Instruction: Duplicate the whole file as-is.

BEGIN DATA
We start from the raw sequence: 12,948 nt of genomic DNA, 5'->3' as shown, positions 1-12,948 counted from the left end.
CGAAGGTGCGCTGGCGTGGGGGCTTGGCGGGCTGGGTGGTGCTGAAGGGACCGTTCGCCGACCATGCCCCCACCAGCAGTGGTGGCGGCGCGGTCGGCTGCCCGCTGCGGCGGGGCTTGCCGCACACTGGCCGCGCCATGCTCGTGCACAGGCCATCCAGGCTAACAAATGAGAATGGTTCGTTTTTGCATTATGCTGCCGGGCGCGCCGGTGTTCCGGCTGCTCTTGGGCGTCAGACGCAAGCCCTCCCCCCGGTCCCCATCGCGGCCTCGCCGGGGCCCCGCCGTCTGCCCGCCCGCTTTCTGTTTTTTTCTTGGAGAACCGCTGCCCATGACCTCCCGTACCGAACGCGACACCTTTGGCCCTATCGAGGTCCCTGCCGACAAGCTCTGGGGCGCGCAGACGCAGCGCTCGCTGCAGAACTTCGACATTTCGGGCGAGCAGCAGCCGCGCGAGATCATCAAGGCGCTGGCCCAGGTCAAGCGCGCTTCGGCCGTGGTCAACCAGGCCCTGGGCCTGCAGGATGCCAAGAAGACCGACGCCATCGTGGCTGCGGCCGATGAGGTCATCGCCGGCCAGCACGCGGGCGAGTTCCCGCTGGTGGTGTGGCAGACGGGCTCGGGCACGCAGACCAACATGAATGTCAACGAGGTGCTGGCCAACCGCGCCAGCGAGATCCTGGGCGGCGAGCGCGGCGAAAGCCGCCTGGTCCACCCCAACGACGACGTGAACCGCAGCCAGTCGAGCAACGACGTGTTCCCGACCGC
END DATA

We start from the raw sequence: 12,948 nt of genomic DNA, 5'->3' as shown, positions 1-12,948 counted from the left end.
CGAAGGTGCGCTGGCGTGGGGGCTTGGCGGGCTGGGTGGTGCTGAAGGGACCGTTCGCCGACCATGCCCCCACCAGCAGTGGTGGCGGCGCGGTCGGCTGCCCGCTGCGGCGGGGCTTGCCGCACACTGGCCGCGCCATGCTCGTGCACAGGCCATCCAGGCTAACAAATGAGAATGGTTCGTTTTTGCATTATGCTGCCGGGCGCGCCGGTGTTCCGGCTGCTCTTGGGCGTCAGACGCAAGCCCTCCCCCCGGTCCCCATCGCGGCCTCGCCGGGGCCCCGCCGTCTGCCCGCCCGCTTTCTGTTTTTTTCTTGGAGAACCGCTGCCCATGACCTCCCGTACCGAACGCGACACCTTTGGCCCTATCGAGGTCCCTGCCGACAAGCTCTGGGGCGCGCAGACGCAGCGCTCGCTGCAGAACTTCGACATTTCGGGCGAGCAGCAGCCGCGCGAGATCATCAAGGCGCTGGCCCAGGTCAAGCGCGCTTCGGCCGTGGTCAACCAGGCCCTGGGCCTGCAGGATGCCAAGAAGACCGACGCCATCGTGGCTGCGGCCGATGAGGTCATCGCCGGCCAGCACGCGGGCGAGTTCCCGCTGGTGGTGTGGCAGACGGGCTCGGGCACGCAGACCAACATGAATGTCAACGAGGTGCTGGCCAACCGCGCCAGCGAGATCCTGGGCGGCGAGCGCGGCGAAAGCCGCCTGGTCCACCCCAACGACGACGTGAACCGCAGCCAGTCGAGCAACGACGTGTTCCCGACCGC